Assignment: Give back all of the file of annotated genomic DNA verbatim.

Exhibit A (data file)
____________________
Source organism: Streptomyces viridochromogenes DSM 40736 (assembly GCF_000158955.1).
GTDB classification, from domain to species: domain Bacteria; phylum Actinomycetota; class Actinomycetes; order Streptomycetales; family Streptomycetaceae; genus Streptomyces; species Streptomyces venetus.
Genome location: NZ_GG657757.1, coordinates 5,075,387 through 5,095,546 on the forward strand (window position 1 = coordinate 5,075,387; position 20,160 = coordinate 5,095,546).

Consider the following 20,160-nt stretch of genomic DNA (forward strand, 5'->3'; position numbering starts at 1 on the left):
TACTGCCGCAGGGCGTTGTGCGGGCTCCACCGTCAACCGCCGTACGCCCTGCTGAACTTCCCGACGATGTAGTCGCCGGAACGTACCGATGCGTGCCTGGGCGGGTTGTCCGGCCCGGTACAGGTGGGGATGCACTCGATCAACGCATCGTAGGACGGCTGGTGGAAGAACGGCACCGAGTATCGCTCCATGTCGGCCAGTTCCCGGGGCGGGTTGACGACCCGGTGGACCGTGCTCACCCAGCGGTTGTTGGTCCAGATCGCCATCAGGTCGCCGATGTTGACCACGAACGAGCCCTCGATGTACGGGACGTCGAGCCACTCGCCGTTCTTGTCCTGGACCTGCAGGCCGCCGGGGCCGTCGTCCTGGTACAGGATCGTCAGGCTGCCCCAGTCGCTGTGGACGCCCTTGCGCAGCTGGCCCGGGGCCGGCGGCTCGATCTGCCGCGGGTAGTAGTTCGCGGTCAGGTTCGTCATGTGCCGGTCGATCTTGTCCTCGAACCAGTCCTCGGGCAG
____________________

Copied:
Source organism: Streptomyces viridochromogenes DSM 40736 (assembly GCF_000158955.1).
GTDB classification, from domain to species: domain Bacteria; phylum Actinomycetota; class Actinomycetes; order Streptomycetales; family Streptomycetaceae; genus Streptomyces; species Streptomyces venetus.
Genome location: NZ_GG657757.1, coordinates 5,075,387 through 5,095,546 on the forward strand (window position 1 = coordinate 5,075,387; position 20,160 = coordinate 5,095,546).

Consider the following 20,160-nt stretch of genomic DNA (forward strand, 5'->3'; position numbering starts at 1 on the left):
TACTGCCGCAGGGCGTTGTGCGGGCTCCACCGTCAACCGCCGTACGCCCTGCTGAACTTCCCGACGATGTAGTCGCCGGAACGTACCGATGCGTGCCTGGGCGGGTTGTCCGGCCCGGTACAGGTGGGGATGCACTCGATCAACGCATCGTAGGACGGCTGGTGGAAGAACGGCACCGAGTATCGCTCCATGTCGGCCAGTTCCCGGGGCGGGTTGACGACCCGGTGGACCGTGCTCACCCAGCGGTTGTTGGTCCAGATCGCCATCAGGTCGCCGATGTTGACCACGAACGAGCCCTCGATGTACGGGACGTCGAGCCACTCGCCGTTCTTGTCCTGGACCTGCAGGCCGCCGGGGCCGTCGTCCTGGTACAGGATCGTCAGGCTGCCCCAGTCGCTGTGGACGCCCTTGCGCAGCTGGCCCGGGGCCGGCGGCTCGATCTGCCGCGGGTAGTAGTTCGCGGTCAGGTTCGTCATGTGCCGGTCGATCTTGTCCTCGAACCAGTCCTCGGGCAG